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Immediate impact of the 'Exxon Valdez' oil spill on marine birds

January 1, 1990

On 24 March 1989, the oil tanker 'Exxon Valdez' spilled 260,000 barrels of crude oil in Prince William Sound, Alaska. Oil eventually drifted over $30,000\ {\rm km}^{2}$ of coastal and offshore waters occupied by approximately one million marine birds. More than 30,000 dead birds of 90 species were retrieved from polluted areas by 1 August 1989. Of those identified, murres (74%), other alcids (7.0%), and sea ducks (5.3%) suffered the highest mortality from oil, and most (88%) birds were killed outside of Prince William Sound. A colony of 129,000 murres at the Barren Islands was probably devastated. Another 7,000 birds were retrieved between 1 August and 13 October, but most of those birds appeared to have died from natural causes. This later die-off was composed largely of shearwaters and other procellariids (51%), gulls (22%), and puffins (14%). Based on aerial and ship-based surveys for populations at risk, and extrapolating from the number of dead birds recovered, we estimate that the total kill from oil pollution was from 100,000 to 300,000 birds.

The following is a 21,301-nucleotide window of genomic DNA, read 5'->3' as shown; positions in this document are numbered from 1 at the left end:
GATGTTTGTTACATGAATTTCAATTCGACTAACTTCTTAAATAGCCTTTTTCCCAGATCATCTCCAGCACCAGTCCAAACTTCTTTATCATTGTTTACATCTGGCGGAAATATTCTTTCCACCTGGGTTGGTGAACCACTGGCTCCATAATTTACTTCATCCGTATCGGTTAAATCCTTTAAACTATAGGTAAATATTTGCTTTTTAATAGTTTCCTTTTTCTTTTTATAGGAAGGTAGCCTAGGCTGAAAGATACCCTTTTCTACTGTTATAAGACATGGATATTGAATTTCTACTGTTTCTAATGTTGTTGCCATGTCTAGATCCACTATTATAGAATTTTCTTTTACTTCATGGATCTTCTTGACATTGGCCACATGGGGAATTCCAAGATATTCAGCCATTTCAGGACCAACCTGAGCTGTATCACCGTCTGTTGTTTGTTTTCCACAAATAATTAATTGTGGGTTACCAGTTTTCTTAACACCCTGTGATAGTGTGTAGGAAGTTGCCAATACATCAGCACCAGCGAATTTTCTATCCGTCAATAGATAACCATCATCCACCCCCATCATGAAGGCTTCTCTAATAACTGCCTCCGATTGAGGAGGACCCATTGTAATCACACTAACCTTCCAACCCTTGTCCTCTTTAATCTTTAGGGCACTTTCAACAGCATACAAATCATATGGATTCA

Citation Information

Publication Year 1990
Title Immediate impact of the 'Exxon Valdez' oil spill on marine birds
DOI 10.2307/4087623
Authors John F. Piatt, Calvin J. Lensink, William Butler, Marshal Kendziorek, David R. Nysewander
Publication Type Article
Publication Subtype Journal Article
Series Title The Auk
Index ID 70185105
Record Source USGS Publications Warehouse
USGS Organization Alaska Science Center

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